Archives for: June 2013, 03

06/03/13

Permalink 09:50:49 pm, by fourth, 78 words, 422 views   English (US)
Categories: General

NYT: Blacks Are Singled Out for Marijuana Arrests, Federal Data Suggests

NYT: Blacks Are Singled Out for Marijuana Arrests, Federal Data Suggests by Ian Urbina:

WASHINGTON — Black Americans were nearly four times as likely than whites to be arrested on charges of marijuana possession in 2010, even though the two groups used the drug at similar rates, according to new federal data.

This disparity had grown steadily from a decade before, and in some states, including Iowa, Minnesota and Illinois, blacks were around eight times as likely to be arrested.

Permalink 11:05:01 am, by fourth, 1565 words, 788 views   English (US)
Categories: General

SCOTUS decides Maryland v. King: DNA testing on arrest with PC constitutional

SCOTUS decides Maryland v. King: DNA testing on arrest with PC constitutional (5-4, per Kennedy) (SCOTUSBlog). I'm not surprised at the outcome, but I'm surprised Scalia dissented and Breyer concurred. It would have been different if the skin had to be penetrated. Which begs the question: If technology makes this outcome, what about cell phone search incident? Please, also read Scalia's dissent. He, too, is becoming the conscience of the Fourth Amendment, and he shows that Kennedy's majority opinion doesn't hold water. Essentially, the government is given the power to conduct yet another warrantless search of the person without probable cause.

Syllabus:

=> Read more!

Permalink 01:00:00 am, by fourth, 971 words, 823 views   English (US)
Categories: General

CAAF: Inventory of injured soldier's computer content violated the Fourth Amendment

Defendant was injured by an IED while serving in the Army in Iraq, and he was medically evacuated from Iraq. His property was inventoried pursuant to Army regulation. His computer was subject to inventory for things “gore, inappropriate, or porn” and for classified material before the computer was returned to him, and child pornography was found. The Court of Appeals for the Armed Forces held that the inventory of the computer violated the Fourth Amendment and M.R.E. 313(c). United States v. Kelly, 72 M.J. 237 (C.A. A.F. 2013):

=> Read more!

Permalink 12:05:41 am, by fourth, 133 words, 316 views   English (US)
Categories: General

VA: Motion to reconsider suppression motion at least needs an offer of proof

A motion to reconsider a motion to suppress months later was properly denied in the discretion of the trial court. There was no offer of what the defendant wanted to relitigate. Thomas v. Commonwealth, 62 Va. App. 104, 742 S.E.2d 403 (2013).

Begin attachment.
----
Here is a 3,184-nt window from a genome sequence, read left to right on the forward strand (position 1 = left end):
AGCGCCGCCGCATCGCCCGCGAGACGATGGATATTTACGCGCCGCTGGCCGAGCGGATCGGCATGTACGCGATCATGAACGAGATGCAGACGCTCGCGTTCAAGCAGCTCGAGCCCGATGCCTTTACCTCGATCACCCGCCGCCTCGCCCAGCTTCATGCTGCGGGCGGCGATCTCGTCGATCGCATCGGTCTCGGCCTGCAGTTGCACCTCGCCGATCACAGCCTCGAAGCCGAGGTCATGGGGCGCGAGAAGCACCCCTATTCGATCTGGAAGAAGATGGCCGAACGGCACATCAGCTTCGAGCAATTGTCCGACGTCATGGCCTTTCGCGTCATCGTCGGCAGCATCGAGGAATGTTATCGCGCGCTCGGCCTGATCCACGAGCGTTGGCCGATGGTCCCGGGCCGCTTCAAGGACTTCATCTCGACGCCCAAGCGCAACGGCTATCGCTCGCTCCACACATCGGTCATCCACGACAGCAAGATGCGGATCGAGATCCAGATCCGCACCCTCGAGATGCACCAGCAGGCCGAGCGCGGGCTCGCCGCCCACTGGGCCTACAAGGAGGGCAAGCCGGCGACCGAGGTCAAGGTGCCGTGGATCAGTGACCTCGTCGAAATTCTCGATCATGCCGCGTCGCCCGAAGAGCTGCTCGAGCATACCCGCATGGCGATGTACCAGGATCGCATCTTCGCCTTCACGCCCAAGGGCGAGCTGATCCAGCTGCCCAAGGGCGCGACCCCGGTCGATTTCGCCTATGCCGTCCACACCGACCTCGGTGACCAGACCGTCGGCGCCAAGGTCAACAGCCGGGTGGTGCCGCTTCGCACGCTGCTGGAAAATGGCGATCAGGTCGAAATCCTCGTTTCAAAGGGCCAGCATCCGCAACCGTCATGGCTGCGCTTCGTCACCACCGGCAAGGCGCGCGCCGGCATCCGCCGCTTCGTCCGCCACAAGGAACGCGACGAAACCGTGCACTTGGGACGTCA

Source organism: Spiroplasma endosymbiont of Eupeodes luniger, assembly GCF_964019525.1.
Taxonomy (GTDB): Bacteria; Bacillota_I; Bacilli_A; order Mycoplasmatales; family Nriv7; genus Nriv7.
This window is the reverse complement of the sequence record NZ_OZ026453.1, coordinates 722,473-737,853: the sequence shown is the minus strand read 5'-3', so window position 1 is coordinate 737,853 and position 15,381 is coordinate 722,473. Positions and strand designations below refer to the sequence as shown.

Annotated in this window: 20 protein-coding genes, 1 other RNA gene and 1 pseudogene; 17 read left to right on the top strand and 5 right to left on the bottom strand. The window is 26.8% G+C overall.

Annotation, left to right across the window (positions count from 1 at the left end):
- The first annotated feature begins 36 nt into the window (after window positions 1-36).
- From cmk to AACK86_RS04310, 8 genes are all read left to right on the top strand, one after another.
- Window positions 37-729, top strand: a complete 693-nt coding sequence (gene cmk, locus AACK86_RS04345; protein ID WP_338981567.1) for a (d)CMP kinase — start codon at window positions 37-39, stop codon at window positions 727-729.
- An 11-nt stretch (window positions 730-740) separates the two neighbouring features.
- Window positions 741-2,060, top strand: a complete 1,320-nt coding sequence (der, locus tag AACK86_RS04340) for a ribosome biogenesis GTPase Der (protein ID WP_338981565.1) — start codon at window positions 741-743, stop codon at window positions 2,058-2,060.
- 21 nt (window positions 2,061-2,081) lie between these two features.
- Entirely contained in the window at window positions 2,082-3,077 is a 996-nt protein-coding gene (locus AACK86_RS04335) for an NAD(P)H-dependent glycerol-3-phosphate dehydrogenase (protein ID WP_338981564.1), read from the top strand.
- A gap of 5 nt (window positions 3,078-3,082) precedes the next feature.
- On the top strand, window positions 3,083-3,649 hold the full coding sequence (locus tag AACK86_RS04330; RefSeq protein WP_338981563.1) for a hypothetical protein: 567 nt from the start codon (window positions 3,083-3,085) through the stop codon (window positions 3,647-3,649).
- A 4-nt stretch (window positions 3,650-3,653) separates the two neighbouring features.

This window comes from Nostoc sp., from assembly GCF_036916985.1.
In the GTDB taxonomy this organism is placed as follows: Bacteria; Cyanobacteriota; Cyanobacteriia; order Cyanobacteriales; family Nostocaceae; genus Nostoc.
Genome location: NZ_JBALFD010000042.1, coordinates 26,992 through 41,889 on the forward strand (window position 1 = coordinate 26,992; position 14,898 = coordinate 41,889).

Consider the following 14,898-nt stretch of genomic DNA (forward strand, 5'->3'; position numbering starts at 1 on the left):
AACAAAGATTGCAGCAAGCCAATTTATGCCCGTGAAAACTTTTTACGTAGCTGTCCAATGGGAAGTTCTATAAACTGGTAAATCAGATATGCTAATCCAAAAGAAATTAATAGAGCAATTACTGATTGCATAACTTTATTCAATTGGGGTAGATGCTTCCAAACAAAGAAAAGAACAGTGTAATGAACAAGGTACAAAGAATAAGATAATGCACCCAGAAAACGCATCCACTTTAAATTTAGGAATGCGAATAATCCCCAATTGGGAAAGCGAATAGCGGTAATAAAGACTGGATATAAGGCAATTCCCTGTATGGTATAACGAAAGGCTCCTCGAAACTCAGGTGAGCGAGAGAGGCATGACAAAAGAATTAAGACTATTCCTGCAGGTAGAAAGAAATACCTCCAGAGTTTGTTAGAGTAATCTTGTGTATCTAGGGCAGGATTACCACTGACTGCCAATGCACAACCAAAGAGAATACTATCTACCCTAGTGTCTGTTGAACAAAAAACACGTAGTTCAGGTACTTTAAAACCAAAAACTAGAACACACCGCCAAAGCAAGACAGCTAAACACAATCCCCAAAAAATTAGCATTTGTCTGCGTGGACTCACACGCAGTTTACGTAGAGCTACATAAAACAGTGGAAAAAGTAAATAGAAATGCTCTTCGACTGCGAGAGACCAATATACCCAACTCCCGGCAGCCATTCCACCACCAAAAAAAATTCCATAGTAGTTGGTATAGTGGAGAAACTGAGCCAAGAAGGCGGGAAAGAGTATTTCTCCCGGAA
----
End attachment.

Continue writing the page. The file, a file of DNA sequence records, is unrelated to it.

Disclosure of plaintiff’s minor’s daughter’s sexual orientation to the parents and a “disciplinary confrontation in a locked locker room” with the minor are not remotely clearly established for Fourth or Fourteenth Amendment liability to attach. Wyatt v. Fletcher, 2013 U.S. App. LEXIS 11045 (5th Cir. May 31, 2013).*

Defendant called the police on her husband for a domestic assault, and the officers separated them and arrested him. The officer reasonably concluded that the defendant was in possession of drugs and consent to search her person was reasonably obtained. State v. Fair, 353 Ore. 588, 302 P.3d 417 (2013).*

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by John Wesley Hall
Criminal Defense Lawyer and
  Fourth Amendment consultant
Little Rock, Arkansas
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Most recent SCOTUS cases:
2009 to date:

2013-14 Term:
  Riley v. California, granted Jan.17, argued Apr. 29 (ScotusBlog)
  United States v. Wurie, granted Jan.17, argued Apr. 29 (ScotusBlog)
  Plumhoff v. Rickard, granted Nov. 15, argued Mar. 4 (ScotusBlog)
  Stanton v. Sims, 134 S.Ct. 3, 187 L. Ed. 2d 341 (Nov. 4, 2013) (per curiam)
  Navarette v. California, granted Oct.1, argued Jan. 21 (ScotusBlog)
  Fernandez v. California, 134 S.Ct. 1126, 188 L. Ed. 2d 25 (Feb. 25) (ScotusBlog)

2012-13 Term:
  Maryland v. King, 133 S.Ct. 1958, 186 L.Ed.2d 1 (2013) (ScotusBlog)
  Missouri v. McNeeley, 133 S.Ct. 1552, 185 L.Ed.2d 696 (2013) (ScotusBlog)
  Bailey v. United States, 133 S.Ct. 1031, 185 L.Ed.2d 19 (2013) (ScotusBlog)
  Florida v. Harris, 133 S.Ct. 1050, 185 L.Ed.2d 61 (2013) (ScotusBlog)
  Florida v. Jardines, 133 S.Ct. 1409, 185 L.Ed.2d 495 (2013) (ScotusBlog)
  Clapper v. Amnesty International USA, 133 S.Ct. 1138, 185 L.Ed.2d 264 (2013) (ScotusBlog)

2011-12 Term:
  Ryburn v. Huff, 132 S.Ct. 987, 181 L.Ed.2d 966 (2012) (other blog)
  Florence v. Board of Chosen Freeholders, 132 S.Ct. 1510, 182 L.Ed.2d 566 (2012) (ScotusBlog)
  United States v. Jones, 132 S.Ct. 945, 181 L.Ed.2d 911 (2012) (ScotusBlog)
  Messerschmidt v. Millender, 132 S.Ct. 1235, 182 L.Ed.2d 47 (2012) (ScotusBlog)

2010-11 Term:
  Kentucky v. King, 131 S.Ct. 1849, 179 L.Ed.2d 865 (2011) (ScotusBlog)
  Camreta v. Greene, 131 S.Ct. 2020, 179 L.Ed.2d 1118 (2011) (ScotusBlog)
  Ashcroft v. al-Kidd, 131 S.Ct. 2074, 179 L.Ed.2d 1149 (2011) (ScotusBlog)
  Davis v. United States, 131 S.Ct. 2419, 180 L.Ed.2d 285 (2011) (ScotusBlog)

2009-10 Term:

  Michigan v. Fisher, 558 U.S. 45, 130 S.Ct. 546, 175 L.Ed.2d 410 (2009) (per curiam) (ScotusBlog)
  City of Ontario v. Quon, 560 U.S. 746, 130 S.Ct. 2619, 177 L.Ed.2d 216 (2010) (ScotusBlog)

2008-09 Term:
  Herring v. United States, 555 U.S. 135, 129 S.Ct. 695, 172 L.Ed.2d 496 (2009) (ScotusBlog)
  Pearson v. Callahan, 555 U.S. 223, 129 S.Ct. 808, 172 L.Ed.2d 565 (2009) (ScotusBlog)
  Arizona v. Johnson, 555 U.S. 323, 129 S.Ct. 781, 172 L.Ed.2d 694 (2009) (ScotusBlog)
  Arizona v. Gant, 556 U.S. 332, 129 S.Ct. 1710, 173 L.Ed.2d 485 (2009) (ScotusBlog)
  Safford Unified School District #1 v. Redding, 557 U.S. 364, 129 S.Ct. 2633, 174 L.Ed.2d 354 (2009) (ScotusBlog)